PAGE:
In a September essay in The New York Times arguing against U.S. intervention in Syria, Mr. Putin took on the idea of "American exceptionalism," and by extension U.S. world leadership. "It is extremely dangerous to encourage people to see themselves as exceptional, whatever the motivation. There are big countries and small countries, rich and poor, those with long democratic traditions and those still finding their way to democracy. Their policies differ, too," he wrote.
"You have to understand the world in which Mr. Putin believes he lives. He's sure he's in a power struggle, a geostrategic battle with the West," said Alexander Golts, a Moscow-based military analyst. "One of the battlefields is Ukraine. In the beginning of December, he thought he'd won, and then [Mr. Putin believes] the West organized these protests in Kiev and stole his victory. Now he has to show his Western counterparts that he's not weak. He also has to show his inner circle that he's not weak."
In Ukraine, it's Mr. Putin who is bending the rules and distorting the facts in the same way he has accused the West of doing elsewhere. But the battle for Ukraine is existential for him. Ukraine is central to Russian history and culture, and crucial to Mr. Putin's ambition of restoring a sphere of influence over Moscow's post-Soviet neighbours. He's almost certainly not going to back down, whatever the cost. There "will be mutual damage," Mr. Putin said when asked about the possibility of Western sanctions over Crimea.
We knew this, or at least we should have. But a lack of Western scholarship on Russia – and the closure of many foreign media offices (including The Globe and Mail's own Moscow bureau a few years ago) – has contributed to a dangerous lack of understanding of Russia in the West.
China, by contrast, has in the past 15 years been deemed far more worthy of study and journalism than Russia. Lobby groups such as the Canada-China Business Council badgered Mr. Harper relentlessly when he didn't visit Beijing during the first two years he was in office. No one seems bothered that Mr. Harper – eight years into his prime ministership – is the only G-8 leader who has never made an official, bilateral trip to Moscow.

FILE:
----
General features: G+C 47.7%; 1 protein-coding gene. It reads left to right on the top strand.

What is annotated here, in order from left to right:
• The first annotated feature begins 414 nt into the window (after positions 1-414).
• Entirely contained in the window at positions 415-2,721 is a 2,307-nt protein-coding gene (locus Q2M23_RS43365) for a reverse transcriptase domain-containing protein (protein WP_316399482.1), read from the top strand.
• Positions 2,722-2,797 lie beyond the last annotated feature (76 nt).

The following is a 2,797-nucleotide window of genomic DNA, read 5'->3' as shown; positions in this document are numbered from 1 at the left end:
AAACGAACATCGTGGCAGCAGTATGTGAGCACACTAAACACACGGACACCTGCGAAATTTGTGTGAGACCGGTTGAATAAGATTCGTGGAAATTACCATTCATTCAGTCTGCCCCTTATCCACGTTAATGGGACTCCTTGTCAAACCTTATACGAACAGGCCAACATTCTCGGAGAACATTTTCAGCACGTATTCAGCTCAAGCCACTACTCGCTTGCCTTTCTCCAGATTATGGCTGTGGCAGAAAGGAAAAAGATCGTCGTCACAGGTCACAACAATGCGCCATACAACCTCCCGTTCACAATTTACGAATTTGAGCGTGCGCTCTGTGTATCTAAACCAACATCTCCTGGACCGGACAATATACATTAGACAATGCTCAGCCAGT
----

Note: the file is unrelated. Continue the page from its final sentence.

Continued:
"In North America, the thinking was that European affairs are European affairs," said Andrew Robinson, a former Canadian ambassador to Ukraine. "We don't have a relationship with Russia right now."
Which, we can see now, has its costs. Every Western leader understands that opening an embassy in Taiwan would bring a furious response from Beijing. But no one in Washington, Brussels or Ottawa seems to have expected what Moscow might do if the West encouraged the overthrow of a pro-Russian leader in Ukraine.
When Mr. Baird was in Kiev last week to show his support for Ukraine's post-revolutionary leadership, I asked him when was the last time he had met with Russia's Foreign Minister Sergei Lavrov. There was a pause of nearly 10 seconds before Mr. Baird recalled that both he and Mr. Lavrov had attended a Syria peace conference in Montreux, Switzerland in late January. They've had no interaction at all, then, since the change of power in Kiev, or the Russian moves in Crimea.
A decade ago, The eXile, a now-defunct satirical magazine based in Moscow, published a list of 101 ways that Mr. Putin's Russia then resembled Weimar Germany. It was meant to be humourous, but the issue in fact made for extremely depressing reading. Anger at foreigners was rising, the eXile noted, as was militarism.
Russia then was a proud but wounded country, one suffering from collapse of its empire. The fall of the USSR was Russia's Treaty of Versailles.
Mr. Harper, Mr. Baird and Ms. Clinton say Mr. Putin's Russia today reminds them of Nazi Germany. Scary words to describe a scary situation.
If only they paid such attention to Russia in the decade before we got to here.